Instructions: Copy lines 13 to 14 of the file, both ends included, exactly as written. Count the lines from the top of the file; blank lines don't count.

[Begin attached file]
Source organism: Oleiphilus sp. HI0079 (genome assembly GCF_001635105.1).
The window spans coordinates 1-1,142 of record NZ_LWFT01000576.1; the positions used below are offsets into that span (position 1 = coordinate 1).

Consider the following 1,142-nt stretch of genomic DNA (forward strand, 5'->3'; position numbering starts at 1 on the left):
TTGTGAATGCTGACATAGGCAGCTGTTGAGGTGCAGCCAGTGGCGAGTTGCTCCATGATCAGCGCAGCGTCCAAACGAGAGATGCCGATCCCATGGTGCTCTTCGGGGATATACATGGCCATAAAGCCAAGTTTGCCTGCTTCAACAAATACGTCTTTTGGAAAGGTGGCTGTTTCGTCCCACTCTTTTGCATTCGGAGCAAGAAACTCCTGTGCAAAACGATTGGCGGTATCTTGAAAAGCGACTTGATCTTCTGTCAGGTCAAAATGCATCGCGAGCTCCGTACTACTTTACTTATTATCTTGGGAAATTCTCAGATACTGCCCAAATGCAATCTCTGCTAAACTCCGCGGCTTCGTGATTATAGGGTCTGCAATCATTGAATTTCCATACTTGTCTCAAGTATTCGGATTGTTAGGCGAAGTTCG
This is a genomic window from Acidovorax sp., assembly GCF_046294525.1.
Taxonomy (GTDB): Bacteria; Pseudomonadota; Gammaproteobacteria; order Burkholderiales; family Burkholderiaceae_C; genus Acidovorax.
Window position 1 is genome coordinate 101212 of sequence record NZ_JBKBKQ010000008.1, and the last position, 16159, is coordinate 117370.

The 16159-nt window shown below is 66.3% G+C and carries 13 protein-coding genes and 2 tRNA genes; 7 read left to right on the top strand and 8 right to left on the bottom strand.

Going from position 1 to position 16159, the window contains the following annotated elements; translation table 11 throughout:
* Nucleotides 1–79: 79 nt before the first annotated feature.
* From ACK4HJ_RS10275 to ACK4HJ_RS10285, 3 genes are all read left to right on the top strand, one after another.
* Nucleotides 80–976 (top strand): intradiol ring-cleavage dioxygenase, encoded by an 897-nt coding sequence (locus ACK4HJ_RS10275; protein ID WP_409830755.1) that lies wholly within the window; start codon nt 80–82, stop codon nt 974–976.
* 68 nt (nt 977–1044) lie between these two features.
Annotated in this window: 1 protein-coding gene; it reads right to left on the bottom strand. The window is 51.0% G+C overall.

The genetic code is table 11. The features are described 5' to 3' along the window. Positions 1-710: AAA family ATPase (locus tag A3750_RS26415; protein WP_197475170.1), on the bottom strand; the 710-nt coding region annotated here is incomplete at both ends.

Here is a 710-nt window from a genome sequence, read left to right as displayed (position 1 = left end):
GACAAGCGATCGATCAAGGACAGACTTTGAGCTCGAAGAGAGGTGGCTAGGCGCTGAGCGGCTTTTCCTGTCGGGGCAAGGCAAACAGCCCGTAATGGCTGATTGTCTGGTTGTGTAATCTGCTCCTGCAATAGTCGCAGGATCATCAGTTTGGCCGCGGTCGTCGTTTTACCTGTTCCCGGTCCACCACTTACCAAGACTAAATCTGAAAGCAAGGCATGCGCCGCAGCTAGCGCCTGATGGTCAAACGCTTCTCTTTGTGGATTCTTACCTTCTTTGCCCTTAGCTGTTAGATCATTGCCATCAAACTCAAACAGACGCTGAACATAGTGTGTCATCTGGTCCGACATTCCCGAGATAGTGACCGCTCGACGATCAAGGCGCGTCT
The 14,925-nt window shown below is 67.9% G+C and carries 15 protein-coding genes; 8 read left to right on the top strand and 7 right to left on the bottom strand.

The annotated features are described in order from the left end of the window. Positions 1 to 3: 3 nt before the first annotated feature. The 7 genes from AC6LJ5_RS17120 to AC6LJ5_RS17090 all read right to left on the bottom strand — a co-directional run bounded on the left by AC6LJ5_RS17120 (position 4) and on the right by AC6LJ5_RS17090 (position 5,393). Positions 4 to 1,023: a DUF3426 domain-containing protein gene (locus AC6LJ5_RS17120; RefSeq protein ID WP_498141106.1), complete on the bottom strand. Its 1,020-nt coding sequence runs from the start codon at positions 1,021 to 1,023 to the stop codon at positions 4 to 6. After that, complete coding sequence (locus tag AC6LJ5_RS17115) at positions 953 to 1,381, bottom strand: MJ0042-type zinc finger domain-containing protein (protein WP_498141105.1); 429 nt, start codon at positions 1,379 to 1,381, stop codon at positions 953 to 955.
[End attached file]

* 68 nt (nt 977–1044) lie between these two features.
Annotated in this window: 1 protein-coding gene; it reads right to left on the bottom strand. The window is 51.0% G+C overall.